The Zhengzhou Intermediate People's Court in June 2014 reportedly ruled in favor of a former head of a supermarket food department to invalidate a labour bureau's approval of a company's application to adopt the flexible working hours system, overturning the lower court's judgement.

In the case, an employee sued the local labour bureau because it granted a flexible working hours approval to his former employer, a supermarket, which thereby refused to pay the employee any overtime compensation. The employee claimed that the approval was illegal due to the nature of  his job (which requires him to sign up on time and work for 10.5 hours everyday) and because the application and approval process did not meet local regulatory requirements.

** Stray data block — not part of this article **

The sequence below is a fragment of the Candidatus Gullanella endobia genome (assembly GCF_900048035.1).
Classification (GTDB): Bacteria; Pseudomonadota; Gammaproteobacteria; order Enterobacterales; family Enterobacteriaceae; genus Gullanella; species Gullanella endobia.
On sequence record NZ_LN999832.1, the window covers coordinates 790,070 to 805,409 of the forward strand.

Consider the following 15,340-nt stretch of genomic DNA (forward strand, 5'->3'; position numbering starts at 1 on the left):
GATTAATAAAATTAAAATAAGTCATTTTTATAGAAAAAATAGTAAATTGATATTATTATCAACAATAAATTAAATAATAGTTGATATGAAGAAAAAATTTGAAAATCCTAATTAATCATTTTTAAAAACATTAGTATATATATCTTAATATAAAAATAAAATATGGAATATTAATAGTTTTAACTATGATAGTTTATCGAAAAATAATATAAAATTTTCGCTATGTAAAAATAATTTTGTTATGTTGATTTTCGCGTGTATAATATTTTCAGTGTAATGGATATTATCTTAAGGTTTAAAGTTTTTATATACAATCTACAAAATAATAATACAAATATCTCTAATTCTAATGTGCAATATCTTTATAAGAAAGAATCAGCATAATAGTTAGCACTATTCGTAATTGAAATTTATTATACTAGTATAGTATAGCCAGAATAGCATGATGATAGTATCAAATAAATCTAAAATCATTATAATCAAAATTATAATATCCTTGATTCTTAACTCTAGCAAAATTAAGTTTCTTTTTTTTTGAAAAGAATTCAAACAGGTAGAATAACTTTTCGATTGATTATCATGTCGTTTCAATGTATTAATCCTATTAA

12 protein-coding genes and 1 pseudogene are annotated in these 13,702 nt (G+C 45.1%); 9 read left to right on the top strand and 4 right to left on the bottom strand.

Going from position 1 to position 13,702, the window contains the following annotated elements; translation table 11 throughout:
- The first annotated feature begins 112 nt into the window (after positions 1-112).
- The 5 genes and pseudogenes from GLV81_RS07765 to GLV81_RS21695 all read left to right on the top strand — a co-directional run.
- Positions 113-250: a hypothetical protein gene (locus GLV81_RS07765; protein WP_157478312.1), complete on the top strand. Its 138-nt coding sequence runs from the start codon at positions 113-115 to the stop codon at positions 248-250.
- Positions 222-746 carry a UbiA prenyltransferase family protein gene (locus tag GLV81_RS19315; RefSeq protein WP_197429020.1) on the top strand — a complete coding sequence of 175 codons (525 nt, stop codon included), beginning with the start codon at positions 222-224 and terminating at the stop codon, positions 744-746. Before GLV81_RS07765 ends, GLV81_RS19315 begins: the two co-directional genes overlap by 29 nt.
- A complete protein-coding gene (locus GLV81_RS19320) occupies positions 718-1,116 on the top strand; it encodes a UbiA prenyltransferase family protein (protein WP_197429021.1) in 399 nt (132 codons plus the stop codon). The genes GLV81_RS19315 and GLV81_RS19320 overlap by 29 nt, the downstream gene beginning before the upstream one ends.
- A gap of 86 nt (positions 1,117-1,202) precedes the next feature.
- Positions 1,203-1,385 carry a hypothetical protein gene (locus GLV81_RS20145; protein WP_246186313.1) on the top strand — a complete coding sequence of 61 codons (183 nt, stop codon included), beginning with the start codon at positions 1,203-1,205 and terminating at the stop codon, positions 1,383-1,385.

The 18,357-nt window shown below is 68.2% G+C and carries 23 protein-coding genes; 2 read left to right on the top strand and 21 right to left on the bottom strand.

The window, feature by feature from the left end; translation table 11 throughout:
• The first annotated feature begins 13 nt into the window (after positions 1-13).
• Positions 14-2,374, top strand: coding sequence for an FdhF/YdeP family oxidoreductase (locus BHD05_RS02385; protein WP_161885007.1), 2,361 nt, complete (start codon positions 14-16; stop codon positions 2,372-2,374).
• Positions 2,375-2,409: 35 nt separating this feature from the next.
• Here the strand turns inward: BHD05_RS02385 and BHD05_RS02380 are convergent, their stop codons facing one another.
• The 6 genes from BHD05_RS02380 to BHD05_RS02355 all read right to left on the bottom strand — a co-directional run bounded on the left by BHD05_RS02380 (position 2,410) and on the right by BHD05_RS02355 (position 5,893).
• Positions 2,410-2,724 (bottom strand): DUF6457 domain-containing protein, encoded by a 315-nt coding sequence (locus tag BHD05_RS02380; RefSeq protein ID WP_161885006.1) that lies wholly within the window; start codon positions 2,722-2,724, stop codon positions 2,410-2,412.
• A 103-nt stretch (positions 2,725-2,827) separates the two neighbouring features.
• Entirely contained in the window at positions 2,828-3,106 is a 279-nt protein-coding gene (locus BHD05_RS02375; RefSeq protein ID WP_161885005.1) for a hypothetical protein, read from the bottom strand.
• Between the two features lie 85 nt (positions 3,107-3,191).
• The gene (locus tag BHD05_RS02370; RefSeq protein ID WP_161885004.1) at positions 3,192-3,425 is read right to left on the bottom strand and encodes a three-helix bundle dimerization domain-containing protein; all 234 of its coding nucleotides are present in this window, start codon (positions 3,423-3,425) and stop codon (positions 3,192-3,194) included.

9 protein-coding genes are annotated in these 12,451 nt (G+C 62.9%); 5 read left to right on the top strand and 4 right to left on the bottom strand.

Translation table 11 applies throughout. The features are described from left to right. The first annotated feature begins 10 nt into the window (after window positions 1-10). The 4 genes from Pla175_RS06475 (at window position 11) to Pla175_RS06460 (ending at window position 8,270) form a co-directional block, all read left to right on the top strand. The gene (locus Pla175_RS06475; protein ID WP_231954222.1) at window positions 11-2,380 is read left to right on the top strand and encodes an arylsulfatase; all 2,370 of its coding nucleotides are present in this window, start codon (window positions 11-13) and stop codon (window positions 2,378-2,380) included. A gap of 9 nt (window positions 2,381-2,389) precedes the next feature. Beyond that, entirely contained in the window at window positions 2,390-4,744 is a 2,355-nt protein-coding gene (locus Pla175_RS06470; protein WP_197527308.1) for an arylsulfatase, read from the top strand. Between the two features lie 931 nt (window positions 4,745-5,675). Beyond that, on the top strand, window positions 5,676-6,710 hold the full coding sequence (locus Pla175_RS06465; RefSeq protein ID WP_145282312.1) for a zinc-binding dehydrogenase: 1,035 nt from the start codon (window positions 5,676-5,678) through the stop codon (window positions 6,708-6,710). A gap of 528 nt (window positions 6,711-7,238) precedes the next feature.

The first instance court ruled against the employee, judging that the labour bureau had the right to issue the approval. The second instance court overturned the lower court's judgment mainly on procedural grounds, in that: (i) the documents submitted to support the approval were inadequate since no resolution of an all-employee meeting was found; and (ii) there was no evidence that at least  two officials had carried out onsite inspection of the supermarket as required by local regulations.

The case shows that even if a company has obtained approval from the local labor bureau to implement the flexible working hours system, there is still the possibility that employees may challenge the validity of such approval, though such cases are still rare.